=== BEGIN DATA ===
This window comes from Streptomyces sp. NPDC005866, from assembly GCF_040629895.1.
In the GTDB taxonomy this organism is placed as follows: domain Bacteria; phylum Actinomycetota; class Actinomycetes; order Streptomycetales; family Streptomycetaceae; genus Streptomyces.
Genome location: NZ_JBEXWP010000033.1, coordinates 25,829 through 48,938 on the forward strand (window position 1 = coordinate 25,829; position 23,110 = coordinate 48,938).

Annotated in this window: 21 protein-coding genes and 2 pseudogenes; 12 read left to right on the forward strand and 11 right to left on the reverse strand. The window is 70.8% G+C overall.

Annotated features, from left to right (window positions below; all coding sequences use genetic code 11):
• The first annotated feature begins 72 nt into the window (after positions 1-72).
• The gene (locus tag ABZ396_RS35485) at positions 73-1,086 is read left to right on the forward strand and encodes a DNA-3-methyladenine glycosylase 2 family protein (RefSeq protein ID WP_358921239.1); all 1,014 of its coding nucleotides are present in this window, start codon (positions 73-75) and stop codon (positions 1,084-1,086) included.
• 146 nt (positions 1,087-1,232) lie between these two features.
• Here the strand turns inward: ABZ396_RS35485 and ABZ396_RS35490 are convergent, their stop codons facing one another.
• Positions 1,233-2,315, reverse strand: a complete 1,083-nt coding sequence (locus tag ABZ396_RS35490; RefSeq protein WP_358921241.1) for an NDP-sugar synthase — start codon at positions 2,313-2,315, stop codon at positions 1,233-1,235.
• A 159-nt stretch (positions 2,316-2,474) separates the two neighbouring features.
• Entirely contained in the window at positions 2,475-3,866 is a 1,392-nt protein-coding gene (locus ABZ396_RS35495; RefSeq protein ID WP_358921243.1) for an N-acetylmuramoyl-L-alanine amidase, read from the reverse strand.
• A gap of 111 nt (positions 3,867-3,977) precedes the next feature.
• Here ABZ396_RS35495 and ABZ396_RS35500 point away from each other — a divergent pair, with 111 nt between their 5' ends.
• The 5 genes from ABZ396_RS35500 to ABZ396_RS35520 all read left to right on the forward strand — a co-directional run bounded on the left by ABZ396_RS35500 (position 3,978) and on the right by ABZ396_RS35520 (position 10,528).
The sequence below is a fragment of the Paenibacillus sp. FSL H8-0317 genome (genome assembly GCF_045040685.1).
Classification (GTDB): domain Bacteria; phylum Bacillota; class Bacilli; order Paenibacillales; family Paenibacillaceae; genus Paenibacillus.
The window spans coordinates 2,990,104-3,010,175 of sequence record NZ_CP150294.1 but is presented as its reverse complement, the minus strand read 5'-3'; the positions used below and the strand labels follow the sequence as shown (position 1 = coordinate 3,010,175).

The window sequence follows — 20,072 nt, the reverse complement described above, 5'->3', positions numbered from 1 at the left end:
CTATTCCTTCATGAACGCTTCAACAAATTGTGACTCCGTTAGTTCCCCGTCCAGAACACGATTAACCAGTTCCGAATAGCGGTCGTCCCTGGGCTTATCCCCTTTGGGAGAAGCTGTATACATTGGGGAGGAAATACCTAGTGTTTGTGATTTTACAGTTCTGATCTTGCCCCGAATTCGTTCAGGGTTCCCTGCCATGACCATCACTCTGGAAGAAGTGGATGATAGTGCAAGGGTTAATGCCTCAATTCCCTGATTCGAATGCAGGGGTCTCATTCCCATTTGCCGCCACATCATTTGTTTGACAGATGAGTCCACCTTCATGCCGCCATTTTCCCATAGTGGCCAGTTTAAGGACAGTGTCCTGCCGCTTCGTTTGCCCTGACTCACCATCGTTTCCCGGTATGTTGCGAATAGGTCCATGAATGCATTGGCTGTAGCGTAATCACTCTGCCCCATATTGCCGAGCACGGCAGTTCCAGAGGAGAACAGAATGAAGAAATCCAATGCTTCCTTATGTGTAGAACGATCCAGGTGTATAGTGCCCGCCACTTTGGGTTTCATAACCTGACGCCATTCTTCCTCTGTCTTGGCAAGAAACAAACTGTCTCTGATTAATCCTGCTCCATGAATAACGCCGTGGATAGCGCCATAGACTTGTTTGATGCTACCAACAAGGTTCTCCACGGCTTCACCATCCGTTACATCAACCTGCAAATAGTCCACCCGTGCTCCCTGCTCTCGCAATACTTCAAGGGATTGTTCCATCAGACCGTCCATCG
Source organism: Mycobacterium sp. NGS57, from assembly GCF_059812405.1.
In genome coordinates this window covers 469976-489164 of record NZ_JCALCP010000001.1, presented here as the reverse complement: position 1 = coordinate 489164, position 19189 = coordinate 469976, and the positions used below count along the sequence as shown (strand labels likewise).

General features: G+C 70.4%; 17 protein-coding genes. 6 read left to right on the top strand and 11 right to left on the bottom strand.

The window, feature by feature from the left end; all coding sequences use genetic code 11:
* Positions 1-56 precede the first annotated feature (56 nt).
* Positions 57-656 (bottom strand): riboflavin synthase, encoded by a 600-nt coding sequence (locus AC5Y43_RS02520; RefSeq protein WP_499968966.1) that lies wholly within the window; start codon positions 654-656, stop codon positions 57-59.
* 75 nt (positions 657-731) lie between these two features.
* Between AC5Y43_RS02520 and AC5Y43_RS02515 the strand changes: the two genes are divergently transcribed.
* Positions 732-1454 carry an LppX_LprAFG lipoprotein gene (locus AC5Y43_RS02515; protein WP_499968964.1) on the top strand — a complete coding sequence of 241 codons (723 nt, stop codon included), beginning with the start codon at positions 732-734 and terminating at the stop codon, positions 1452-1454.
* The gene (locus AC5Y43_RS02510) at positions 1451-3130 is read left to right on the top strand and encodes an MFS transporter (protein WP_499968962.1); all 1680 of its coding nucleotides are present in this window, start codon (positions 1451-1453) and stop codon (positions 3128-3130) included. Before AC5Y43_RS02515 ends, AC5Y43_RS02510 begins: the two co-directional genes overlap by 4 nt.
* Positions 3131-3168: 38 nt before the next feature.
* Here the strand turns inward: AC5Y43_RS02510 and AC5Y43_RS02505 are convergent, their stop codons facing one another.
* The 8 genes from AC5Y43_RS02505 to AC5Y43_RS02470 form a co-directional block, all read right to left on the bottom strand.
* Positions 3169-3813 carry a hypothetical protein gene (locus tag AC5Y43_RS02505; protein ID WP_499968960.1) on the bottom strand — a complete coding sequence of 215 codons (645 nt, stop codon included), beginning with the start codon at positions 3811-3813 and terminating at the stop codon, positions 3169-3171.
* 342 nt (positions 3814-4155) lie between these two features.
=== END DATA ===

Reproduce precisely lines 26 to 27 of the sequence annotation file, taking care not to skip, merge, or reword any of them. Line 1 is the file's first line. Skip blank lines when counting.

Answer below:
* Positions 57-656 (bottom strand): riboflavin synthase, encoded by a 600-nt coding sequence (locus AC5Y43_RS02520; RefSeq protein WP_499968966.1) that lies wholly within the window; start codon positions 654-656, stop codon positions 57-59.
* 75 nt (positions 657-731) lie between these two features.